D-backs' Chavez announces retirement, ending illustrious career
JUL 30, 2014 4:23p ET
PHOENIX -- Eric Chavez, a star in Oakland who seemed well on his way to a Hall of Fame career until injuries struck, announced his retirement Wednesday because of a chronic knee condition.
Chavez, 36, spent the last two of his 17 major league seasons in Arizona, and only Paul Goldschmidt had a more productive D-backs' bat in 2013 than Chavez, despite a regimen that included hours in the training room virtually every day to accommodate knee, back and shoulder woes.
Chavez has filed retirement papers with Major League Baseball, and by doing so will forfeit about $1 million in salary for the final two months of the 2014 season, according to reports. Chavez announced his retirement in an interview with Jon Heyman of CBS Sports and said he wouldn't have felt right being paid for the remainder of his contract while sitting out the rest of the season on the disabled list.
Chavez had 212 home runs and six Gold Gloves by the time he was 28, in 2006, and he helped Oakland to five AL West titles and one appearance in the ALCS as part of the Moneyball group that general manager Billy Beane assembled. Chavez had a career-high 43 doubles and 114 RBI in 2002, the season on which Michael Lewis' book is based, and hit a career-high 34 home runs with 109 RBI the next season.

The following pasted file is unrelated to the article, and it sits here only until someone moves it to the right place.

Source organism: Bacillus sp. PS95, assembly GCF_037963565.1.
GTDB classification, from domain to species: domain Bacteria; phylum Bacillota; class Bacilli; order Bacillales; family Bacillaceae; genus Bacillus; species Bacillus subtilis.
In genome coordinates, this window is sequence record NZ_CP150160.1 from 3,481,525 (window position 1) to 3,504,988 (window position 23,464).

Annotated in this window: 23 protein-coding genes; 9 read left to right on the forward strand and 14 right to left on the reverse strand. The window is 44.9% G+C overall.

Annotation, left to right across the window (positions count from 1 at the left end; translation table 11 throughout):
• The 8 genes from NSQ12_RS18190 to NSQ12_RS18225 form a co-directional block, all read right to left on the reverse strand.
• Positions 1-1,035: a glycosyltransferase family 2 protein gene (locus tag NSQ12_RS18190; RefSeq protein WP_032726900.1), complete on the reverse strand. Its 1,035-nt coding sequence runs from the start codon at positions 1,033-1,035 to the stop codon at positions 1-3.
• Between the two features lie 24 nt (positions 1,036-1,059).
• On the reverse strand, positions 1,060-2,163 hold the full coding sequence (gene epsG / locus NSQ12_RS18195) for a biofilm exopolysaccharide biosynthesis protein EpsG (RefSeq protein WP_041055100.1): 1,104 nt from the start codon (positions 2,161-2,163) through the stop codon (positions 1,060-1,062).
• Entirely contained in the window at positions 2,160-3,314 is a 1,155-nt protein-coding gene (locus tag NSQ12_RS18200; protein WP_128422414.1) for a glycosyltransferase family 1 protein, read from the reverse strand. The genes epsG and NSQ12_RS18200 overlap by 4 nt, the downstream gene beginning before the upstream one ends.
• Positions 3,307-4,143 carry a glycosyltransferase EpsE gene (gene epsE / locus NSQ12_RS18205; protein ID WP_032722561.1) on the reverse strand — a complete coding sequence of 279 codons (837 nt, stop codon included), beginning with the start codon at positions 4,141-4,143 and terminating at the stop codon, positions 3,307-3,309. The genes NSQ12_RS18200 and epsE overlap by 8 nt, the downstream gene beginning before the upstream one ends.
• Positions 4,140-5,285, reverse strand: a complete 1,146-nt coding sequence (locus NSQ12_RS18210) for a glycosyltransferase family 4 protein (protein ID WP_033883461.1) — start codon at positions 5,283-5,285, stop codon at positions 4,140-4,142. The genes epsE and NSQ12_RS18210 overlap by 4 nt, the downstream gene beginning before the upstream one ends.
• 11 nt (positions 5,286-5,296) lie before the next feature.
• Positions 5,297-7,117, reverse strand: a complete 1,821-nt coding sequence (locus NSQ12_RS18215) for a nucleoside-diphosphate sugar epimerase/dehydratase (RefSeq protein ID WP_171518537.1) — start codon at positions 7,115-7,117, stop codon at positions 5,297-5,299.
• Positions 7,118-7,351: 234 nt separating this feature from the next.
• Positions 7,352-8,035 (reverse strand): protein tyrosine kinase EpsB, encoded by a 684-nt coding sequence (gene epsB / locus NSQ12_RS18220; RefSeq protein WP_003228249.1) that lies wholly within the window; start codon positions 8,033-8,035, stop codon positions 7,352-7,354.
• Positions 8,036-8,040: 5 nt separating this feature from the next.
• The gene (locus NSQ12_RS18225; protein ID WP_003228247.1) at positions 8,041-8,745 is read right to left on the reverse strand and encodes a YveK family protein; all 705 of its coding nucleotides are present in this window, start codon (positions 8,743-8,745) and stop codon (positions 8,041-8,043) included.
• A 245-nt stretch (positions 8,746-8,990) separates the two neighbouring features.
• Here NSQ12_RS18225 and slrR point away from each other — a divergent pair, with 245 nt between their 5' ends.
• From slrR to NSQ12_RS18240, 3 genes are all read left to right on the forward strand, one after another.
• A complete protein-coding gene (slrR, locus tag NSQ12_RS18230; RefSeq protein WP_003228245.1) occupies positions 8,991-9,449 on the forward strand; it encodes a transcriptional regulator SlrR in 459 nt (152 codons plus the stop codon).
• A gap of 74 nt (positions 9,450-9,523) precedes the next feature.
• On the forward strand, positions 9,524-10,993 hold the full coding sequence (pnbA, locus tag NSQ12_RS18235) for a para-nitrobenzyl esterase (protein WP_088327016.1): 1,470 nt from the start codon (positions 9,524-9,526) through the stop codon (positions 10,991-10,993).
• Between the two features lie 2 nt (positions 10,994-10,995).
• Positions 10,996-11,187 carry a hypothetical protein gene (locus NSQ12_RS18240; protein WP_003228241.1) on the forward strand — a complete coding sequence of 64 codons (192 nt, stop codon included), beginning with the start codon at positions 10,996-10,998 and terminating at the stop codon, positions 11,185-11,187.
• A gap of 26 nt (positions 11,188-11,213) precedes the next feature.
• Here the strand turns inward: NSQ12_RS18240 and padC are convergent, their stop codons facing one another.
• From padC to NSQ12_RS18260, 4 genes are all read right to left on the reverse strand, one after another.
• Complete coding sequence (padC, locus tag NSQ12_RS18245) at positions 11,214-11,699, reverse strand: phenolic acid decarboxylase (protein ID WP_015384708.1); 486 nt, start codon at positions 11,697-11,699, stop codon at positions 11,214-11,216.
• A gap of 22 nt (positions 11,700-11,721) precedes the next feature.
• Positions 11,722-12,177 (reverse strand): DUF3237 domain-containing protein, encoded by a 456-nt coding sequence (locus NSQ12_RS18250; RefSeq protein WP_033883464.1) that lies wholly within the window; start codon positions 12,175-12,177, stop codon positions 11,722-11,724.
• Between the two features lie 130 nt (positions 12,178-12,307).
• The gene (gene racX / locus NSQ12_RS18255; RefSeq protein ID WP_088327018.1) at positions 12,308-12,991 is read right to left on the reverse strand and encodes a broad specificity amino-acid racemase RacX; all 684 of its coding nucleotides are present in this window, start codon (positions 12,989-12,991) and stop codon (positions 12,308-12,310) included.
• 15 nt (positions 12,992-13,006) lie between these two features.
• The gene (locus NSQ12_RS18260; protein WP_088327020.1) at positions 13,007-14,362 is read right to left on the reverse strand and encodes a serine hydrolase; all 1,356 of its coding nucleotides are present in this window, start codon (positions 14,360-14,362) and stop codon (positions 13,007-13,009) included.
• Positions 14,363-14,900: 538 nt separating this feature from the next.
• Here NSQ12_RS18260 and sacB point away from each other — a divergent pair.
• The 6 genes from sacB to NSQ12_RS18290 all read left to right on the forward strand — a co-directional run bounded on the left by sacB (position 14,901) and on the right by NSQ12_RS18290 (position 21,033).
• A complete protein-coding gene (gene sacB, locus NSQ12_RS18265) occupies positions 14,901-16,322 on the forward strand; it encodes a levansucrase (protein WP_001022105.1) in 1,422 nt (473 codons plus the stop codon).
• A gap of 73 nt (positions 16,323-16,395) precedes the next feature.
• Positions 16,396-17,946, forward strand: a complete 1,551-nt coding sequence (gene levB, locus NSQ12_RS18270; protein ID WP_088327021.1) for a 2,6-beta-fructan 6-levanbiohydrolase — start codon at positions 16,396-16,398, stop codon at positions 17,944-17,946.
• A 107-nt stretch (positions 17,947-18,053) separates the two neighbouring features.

He has been on the disabled list since June 9 with a sprained left knee, and he had discontinued treatment in recent weeks in the hope that rest would help the recovery process. Chavez had surgery to repair a bulging disc in 2007 and had undergone three shoulder surgeries since. He played more than 80 games only once since then, when he hit .281 with nine homers and 44 RBI with the D-backs last season.
Congrats to Chavy on a great career. Proud to call him a teammate the last two years. And a great one at that! Enjoy retirement!— Daniel Hudson (@DHuddy41) July 30, 2014
Want to thank Eric Chavez for always being the definition of a professional and one of the best teammates I've ever had. What a career!!— Tuffy Gosewisch (@santiagosewisch) July 30, 2014
The 10th player taken in the 1996 draft out of Mount Carmel High in San Diego, Chavez was in the majors two years later and never left. He hit .268 with 260 home runs and 902 RBI.
He spent 13 seasons with Oakland, then played two years with the New York Yankees before signing with the Arizona, where he makes his home, prior to the 2013 season.
Chavez, who often hit fourth last season to give Goldschmidt some protection, averaged one RBI every 5.2 at-bats last season while playing regularly the first two months of the season. He suffered a strained oblique muscle on May 31, 2013, and was limited after that.
"I'm very lucky," Chavez told Heyman. "I just enjoyed competing and being on the field. ... It's been a great ride."